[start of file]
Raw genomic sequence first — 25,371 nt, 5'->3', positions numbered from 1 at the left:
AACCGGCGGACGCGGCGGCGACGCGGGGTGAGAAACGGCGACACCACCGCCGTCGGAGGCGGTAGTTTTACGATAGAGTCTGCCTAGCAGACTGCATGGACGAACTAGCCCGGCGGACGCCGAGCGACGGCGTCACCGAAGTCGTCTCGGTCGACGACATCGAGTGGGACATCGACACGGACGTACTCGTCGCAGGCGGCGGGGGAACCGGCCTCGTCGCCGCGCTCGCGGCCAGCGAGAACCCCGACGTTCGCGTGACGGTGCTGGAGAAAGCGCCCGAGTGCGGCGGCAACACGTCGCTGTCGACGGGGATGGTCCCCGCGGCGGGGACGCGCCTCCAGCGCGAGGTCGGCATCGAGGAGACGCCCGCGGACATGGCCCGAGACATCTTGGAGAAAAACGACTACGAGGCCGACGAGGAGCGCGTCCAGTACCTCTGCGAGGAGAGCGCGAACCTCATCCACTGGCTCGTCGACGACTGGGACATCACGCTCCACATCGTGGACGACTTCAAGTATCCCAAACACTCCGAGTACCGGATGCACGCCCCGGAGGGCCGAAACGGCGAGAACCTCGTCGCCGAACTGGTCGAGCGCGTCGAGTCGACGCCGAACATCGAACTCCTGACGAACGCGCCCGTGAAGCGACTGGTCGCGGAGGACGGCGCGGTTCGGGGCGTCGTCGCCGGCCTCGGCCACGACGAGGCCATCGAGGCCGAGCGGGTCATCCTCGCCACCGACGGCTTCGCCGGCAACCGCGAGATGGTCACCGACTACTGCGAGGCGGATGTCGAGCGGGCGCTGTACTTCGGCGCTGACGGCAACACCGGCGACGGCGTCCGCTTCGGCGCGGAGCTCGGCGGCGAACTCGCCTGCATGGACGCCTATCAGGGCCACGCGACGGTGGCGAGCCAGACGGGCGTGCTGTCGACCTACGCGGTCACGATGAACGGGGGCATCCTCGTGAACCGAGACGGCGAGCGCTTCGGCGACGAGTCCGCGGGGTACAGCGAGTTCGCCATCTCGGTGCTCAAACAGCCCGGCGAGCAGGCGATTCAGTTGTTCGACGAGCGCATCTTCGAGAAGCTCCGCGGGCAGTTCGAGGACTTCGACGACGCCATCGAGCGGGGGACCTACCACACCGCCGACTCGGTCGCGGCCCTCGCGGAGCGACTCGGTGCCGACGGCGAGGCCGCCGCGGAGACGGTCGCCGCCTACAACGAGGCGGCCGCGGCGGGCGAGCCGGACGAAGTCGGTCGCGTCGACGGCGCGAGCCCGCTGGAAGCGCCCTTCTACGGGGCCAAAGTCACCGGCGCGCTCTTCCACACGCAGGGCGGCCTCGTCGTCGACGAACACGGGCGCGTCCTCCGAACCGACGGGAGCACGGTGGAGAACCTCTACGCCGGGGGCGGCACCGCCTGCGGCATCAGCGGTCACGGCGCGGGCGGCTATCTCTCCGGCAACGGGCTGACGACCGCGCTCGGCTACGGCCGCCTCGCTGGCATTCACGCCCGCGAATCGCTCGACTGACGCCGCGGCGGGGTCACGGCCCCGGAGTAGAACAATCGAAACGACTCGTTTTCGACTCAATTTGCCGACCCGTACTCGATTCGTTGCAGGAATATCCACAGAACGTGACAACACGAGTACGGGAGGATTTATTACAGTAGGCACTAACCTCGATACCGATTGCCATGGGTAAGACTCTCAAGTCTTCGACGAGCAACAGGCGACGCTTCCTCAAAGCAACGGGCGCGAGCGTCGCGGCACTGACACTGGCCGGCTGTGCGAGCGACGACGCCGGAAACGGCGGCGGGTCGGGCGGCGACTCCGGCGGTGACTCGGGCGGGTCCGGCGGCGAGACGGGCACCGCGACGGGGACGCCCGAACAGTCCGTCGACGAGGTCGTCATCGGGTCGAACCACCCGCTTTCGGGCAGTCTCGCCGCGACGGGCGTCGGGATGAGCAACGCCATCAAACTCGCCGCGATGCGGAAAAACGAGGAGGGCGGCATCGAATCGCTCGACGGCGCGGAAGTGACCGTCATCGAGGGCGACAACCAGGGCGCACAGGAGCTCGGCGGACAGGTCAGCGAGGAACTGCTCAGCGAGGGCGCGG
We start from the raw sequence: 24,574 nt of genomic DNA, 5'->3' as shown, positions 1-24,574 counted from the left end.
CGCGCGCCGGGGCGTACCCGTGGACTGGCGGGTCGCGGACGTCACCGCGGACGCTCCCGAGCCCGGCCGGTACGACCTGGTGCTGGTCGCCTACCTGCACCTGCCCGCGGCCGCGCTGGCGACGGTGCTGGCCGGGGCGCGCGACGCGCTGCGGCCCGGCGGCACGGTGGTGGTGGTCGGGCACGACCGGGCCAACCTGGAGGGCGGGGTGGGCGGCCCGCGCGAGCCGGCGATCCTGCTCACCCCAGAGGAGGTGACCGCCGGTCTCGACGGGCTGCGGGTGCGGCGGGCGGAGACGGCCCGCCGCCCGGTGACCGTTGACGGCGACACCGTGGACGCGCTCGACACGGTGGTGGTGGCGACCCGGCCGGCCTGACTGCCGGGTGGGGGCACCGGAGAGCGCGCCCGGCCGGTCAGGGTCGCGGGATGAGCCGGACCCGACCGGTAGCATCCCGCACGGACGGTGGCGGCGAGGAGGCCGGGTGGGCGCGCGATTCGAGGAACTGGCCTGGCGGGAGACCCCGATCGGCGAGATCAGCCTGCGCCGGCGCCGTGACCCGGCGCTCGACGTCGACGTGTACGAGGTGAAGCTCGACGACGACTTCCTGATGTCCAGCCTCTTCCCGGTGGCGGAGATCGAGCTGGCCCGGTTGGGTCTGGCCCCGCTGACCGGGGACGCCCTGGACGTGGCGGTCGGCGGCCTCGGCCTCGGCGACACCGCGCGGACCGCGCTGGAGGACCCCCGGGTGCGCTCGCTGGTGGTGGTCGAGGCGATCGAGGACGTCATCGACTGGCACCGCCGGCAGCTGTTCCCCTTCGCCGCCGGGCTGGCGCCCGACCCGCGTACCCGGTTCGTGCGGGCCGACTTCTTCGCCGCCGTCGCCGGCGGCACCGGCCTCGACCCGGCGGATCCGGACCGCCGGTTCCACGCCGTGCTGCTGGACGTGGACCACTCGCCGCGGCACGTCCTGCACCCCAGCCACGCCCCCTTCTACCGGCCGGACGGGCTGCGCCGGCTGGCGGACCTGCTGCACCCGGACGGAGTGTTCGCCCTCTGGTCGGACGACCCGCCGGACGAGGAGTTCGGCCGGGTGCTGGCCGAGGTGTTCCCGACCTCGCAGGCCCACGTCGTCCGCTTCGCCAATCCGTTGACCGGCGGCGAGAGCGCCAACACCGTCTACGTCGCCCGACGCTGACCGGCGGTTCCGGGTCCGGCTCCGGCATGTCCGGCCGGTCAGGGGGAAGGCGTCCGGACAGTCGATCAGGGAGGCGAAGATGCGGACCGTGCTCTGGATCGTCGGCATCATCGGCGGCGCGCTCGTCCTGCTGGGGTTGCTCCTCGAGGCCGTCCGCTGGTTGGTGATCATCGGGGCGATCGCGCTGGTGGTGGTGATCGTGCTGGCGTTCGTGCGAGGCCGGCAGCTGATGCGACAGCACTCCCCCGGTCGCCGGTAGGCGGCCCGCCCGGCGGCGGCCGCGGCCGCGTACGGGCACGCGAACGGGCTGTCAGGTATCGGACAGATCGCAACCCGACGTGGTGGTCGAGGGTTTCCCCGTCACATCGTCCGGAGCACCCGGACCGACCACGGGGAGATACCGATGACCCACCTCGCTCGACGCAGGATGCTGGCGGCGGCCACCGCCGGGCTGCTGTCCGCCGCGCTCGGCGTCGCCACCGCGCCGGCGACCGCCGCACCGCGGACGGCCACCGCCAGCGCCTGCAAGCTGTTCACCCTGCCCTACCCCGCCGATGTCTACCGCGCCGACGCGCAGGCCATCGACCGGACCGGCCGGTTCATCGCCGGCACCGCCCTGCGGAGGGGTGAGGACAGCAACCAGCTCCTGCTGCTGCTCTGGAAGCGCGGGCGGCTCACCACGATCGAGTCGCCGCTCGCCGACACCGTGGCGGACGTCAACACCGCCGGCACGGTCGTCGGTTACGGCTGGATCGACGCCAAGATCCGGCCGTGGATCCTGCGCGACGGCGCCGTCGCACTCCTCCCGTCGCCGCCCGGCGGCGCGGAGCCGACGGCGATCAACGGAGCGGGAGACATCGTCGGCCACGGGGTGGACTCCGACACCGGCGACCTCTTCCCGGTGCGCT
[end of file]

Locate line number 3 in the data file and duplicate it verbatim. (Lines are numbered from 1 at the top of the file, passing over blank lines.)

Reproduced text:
We start from the raw sequence: 24,574 nt of genomic DNA, 5'->3' as shown, positions 1-24,574 counted from the left end.